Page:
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Pushing Wheat: Why Supply Mattered for the American Grain Invasion of Britain in the Nineteenth Century

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  • Paul Sharp

    (Department of Economics, University of Copenhagen)

Abstract

This paper documents the evolution of variables central to understanding the creation of an Atlantic Economy in wheat between the US and the UK in the nineteenth century. The cointegrated VAR model is then applied to the period 1838-1913 in order to find long-run relationships between these variables. The main result is that explanations for the expansion of trade based on falling barriers to trade need to be augmented by another factor: the expansion of US supply. This implies that the growth of the Atlantic Economy cannot wholly be attributed to the decline in transportation costs, as is usually considered to be the case.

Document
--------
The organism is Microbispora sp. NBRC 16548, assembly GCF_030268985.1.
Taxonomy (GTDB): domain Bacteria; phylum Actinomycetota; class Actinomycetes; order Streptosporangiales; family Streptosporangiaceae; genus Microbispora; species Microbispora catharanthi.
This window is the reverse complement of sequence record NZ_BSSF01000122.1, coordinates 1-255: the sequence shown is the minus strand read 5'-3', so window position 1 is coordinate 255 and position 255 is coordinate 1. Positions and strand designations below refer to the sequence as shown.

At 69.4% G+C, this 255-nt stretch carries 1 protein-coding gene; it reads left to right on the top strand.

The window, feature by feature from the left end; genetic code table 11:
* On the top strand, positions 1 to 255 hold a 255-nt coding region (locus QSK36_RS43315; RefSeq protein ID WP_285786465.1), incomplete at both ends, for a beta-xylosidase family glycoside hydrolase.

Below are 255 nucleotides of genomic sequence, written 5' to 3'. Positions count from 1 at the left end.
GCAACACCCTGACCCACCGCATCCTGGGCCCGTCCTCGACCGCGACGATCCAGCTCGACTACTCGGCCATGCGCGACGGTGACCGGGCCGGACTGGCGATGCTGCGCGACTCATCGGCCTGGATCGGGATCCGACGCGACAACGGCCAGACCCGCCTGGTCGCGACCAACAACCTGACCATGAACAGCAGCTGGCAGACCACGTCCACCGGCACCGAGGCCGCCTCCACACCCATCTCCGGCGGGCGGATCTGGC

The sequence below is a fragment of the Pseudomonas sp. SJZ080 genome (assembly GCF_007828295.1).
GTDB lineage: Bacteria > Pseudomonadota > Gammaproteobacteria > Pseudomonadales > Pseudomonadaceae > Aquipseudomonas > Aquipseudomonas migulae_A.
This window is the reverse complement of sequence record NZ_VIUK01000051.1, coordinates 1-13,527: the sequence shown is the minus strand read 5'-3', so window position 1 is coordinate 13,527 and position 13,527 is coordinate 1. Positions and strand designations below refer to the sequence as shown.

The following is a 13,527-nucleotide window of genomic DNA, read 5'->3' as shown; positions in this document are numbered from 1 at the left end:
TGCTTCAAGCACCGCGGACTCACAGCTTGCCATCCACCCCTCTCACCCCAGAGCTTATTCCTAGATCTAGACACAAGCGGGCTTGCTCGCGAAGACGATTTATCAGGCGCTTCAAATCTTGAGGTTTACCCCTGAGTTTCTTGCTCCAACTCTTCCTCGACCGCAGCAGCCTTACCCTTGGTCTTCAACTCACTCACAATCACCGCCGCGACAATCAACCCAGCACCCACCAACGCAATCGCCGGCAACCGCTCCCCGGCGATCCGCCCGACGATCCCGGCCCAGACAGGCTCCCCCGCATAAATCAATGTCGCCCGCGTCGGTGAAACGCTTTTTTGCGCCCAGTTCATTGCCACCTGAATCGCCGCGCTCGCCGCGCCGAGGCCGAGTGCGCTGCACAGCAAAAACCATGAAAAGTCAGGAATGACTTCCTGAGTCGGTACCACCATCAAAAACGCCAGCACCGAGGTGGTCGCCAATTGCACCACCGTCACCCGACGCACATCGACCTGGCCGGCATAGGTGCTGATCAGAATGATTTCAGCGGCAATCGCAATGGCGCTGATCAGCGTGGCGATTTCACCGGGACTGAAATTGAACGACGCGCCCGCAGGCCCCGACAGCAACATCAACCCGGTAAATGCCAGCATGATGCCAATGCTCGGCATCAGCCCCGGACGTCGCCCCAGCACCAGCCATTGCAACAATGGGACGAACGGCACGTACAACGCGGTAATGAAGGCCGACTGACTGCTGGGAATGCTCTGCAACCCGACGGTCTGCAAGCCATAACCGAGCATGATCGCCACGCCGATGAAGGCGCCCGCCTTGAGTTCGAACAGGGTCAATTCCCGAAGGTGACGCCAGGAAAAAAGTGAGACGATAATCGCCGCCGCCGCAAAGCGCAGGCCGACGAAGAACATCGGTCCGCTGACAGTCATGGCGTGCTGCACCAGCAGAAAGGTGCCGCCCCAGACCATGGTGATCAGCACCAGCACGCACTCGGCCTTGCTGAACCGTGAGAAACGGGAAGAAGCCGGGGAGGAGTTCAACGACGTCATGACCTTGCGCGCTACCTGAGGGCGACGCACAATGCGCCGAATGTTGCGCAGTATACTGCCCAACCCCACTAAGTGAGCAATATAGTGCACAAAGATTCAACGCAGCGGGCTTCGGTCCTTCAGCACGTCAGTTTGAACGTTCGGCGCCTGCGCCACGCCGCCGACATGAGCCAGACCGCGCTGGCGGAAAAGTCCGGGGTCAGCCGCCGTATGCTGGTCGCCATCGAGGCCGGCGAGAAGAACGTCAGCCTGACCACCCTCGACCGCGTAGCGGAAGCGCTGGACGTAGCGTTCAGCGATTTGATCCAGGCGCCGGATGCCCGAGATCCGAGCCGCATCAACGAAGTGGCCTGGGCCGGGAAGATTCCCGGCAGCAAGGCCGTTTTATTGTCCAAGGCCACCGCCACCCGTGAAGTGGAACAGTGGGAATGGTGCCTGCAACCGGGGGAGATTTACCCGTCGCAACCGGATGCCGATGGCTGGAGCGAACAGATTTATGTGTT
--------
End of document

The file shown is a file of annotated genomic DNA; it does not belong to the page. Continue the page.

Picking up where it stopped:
Suggested Citation

  • Paul Sharp, 2008. "Pushing Wheat: Why Supply Mattered for the American Grain Invasion of Britain in the Nineteenth Century," Discussion Papers 08-08, University of Copenhagen. Department of Economics.
  • Handle: RePEc:kud:kuiedp:0808
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    File URL: http://www.econ.ku.dk/english/research/publications/wp/2008/0808.pdf/
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    Cited by:

    1. Paul Sharp, 2008. "The Long American Grain Invasion of Britain: Market integration and the wheat trade between North America and Britain from the Eighteenth Century," Discussion Papers 08-20, University of Copenhagen. Department of Economics.

    More about this item

    Keywords

    grain invasion; wheat; globalization;

    JEL classification:

    • C5 - Mathematical and Quantitative Methods - - Econometric Modeling
    • F1 - International Economics - - Trade
    • N7 - Economic History - - Economic History: Transport, International and Domestic Trade, Energy, and Other Services

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